Introduction: Space debris is an alarming problem that researchers around the globe have been working to solve. These space particles consist of meteorites that exist in space as well as fragmentation originating from satellites and spacecraft. The effect of these debris can be devastating upon collision with devices such as satellites, telecommunicators, etc. The National Aeronautics and Space Administration database reported that approximately 200 million objects were found orbiting close to the Earth. Currently, different techniques are under investigation to eliminate space debris.
Methods: Space debris varies in size, thus can only be fully removed if the various sizes are accounted for. We propose a model where efficiency and effectiveness can be optimized towards certain sizes of space debris. The laser ablation process involves concentrating multiple laser pulses on space debris to create plasma plumes which eject from the cavity created in the material at a substantial velocity, acting against the material’s original orbit and can be guided into Earth’s atmosphere where it will disintegrate or fall into the ocean. An electrodynamic net will also be used to attract and capture space debris. Once taken a hold of, this debris will be transported by the satellite towards the Earth's atmosphere. Here both the satellite and the debris will be disintegrated.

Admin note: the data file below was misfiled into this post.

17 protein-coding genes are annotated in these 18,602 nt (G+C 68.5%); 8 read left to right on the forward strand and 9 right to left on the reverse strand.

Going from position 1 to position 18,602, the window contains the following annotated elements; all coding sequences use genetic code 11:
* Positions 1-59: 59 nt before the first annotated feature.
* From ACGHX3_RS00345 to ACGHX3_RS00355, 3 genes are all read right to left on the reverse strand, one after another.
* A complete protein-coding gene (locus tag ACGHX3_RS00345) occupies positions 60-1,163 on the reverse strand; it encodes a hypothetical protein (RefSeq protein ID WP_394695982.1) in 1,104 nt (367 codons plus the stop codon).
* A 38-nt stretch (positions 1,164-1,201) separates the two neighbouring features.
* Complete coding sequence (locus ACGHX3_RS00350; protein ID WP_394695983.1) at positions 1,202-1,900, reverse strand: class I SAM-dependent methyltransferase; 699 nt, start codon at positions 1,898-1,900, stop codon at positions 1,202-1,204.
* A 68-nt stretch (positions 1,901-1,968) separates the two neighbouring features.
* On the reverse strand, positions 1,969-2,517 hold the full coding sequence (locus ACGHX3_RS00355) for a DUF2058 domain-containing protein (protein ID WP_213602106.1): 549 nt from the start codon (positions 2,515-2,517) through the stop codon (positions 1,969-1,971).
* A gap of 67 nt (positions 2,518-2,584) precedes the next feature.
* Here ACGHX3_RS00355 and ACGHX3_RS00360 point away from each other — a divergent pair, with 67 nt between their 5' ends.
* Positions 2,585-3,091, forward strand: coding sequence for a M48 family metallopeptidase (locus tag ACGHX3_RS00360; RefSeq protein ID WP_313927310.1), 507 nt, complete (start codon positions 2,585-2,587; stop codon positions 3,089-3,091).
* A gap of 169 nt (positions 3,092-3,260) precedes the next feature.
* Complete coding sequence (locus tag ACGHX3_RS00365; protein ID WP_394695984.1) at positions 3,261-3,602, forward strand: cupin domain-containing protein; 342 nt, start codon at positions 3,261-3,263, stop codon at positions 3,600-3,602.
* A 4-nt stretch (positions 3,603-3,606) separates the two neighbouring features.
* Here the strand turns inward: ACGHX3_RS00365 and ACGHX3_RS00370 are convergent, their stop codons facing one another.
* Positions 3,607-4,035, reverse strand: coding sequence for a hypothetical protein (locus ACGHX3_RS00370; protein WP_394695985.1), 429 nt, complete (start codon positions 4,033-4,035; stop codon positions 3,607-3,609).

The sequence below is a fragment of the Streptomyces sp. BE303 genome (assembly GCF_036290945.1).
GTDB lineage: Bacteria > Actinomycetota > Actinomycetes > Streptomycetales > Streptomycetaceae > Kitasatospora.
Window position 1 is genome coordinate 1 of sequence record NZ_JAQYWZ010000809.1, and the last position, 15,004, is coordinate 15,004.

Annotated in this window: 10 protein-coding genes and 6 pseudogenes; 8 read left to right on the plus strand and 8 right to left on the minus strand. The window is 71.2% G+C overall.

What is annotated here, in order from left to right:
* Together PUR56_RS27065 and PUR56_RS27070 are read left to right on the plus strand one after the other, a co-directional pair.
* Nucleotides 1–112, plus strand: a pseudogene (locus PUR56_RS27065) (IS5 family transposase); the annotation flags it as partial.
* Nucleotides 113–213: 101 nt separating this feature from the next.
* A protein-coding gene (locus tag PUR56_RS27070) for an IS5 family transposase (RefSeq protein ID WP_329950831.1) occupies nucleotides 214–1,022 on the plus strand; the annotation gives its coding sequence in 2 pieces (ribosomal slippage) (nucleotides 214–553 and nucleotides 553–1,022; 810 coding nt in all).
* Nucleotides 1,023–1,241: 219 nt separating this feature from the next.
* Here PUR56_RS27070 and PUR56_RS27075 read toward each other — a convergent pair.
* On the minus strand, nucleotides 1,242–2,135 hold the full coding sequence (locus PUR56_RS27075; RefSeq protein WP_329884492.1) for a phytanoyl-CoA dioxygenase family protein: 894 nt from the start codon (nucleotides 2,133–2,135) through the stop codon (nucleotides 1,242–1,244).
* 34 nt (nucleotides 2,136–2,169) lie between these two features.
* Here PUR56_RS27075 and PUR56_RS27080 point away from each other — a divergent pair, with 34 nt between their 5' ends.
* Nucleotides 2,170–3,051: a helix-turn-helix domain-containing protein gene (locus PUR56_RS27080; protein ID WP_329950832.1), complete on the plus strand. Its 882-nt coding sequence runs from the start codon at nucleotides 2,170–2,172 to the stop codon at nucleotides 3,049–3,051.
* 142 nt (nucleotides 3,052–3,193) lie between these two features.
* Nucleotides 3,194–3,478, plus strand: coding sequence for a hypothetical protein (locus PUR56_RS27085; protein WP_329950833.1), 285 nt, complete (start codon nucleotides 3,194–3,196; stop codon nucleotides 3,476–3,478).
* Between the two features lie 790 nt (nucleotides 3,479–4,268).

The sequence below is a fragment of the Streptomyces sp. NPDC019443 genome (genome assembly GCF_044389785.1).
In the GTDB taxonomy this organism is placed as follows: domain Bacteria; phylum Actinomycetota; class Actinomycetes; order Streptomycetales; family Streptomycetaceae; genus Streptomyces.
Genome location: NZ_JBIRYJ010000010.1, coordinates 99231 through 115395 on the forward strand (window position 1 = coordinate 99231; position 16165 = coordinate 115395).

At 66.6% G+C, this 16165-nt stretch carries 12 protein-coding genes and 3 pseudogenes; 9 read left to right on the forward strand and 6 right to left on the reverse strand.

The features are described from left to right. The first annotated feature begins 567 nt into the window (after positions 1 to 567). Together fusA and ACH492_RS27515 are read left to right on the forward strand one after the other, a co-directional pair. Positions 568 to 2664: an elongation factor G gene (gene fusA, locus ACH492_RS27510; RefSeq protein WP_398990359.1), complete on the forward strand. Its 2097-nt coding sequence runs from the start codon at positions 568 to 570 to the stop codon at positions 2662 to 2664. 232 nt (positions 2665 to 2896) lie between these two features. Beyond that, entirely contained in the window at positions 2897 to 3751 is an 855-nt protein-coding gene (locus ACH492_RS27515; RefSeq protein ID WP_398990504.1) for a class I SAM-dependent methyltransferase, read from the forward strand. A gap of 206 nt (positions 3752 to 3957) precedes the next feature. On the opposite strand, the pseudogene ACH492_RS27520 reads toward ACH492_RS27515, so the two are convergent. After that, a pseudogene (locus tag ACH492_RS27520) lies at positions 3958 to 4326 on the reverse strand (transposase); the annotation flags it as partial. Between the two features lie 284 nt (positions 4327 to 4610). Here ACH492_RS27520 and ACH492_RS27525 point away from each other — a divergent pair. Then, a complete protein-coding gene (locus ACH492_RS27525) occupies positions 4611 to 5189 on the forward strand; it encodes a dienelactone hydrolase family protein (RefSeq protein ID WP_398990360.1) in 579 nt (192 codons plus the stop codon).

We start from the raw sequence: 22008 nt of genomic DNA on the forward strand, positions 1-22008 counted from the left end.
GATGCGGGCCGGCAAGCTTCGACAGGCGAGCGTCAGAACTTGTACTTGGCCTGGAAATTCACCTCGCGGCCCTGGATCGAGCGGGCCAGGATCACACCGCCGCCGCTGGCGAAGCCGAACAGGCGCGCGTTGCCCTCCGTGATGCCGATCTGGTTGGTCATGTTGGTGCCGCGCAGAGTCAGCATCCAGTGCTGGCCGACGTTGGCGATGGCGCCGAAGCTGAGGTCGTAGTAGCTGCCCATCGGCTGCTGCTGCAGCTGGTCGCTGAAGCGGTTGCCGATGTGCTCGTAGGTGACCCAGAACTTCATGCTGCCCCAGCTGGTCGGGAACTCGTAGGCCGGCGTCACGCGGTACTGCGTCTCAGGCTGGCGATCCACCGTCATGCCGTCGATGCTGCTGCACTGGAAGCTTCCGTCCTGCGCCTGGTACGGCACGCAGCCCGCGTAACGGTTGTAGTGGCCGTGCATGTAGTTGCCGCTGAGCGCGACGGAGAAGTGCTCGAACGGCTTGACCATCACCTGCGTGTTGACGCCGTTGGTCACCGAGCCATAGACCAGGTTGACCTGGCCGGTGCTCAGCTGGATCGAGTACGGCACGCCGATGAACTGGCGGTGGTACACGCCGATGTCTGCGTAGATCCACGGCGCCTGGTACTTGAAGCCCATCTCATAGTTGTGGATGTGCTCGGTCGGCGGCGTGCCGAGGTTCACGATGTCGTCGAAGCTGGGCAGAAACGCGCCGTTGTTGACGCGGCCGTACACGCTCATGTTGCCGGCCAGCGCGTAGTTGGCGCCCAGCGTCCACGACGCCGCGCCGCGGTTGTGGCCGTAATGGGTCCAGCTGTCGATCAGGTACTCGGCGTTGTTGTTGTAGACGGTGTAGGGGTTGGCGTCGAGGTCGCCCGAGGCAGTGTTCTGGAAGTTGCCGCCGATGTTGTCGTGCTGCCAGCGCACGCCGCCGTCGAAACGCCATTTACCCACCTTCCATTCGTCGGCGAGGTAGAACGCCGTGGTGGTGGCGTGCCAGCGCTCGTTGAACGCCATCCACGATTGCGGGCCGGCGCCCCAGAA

Results: To solve this problem, this study proposes a dual-debris model which combines a laser-guided and electrodynamic approach. The first process involves short-wavelength laser pulses that focus on debris greater than 10 cm in diameter, generating plasma plume ejections that decrease orbital velocity. The electrodynamic approach will attract and dispose materials less than 10 cm in diameter with an electrically charged net dispatched by a satellite, which is then guided towards the Earth.
Discussion: Based on the results of the studies analyzed, laser ablation is an effective method of removing large space debris while the electrodynamic net serves as a cost-efficient method of eliminating small debris. Both methods allow targeted debris to approach and disintegrate in the Earth's atmosphere or fall into the ocean. Results from previous studies were largely based on simulations, and further testing should be done.
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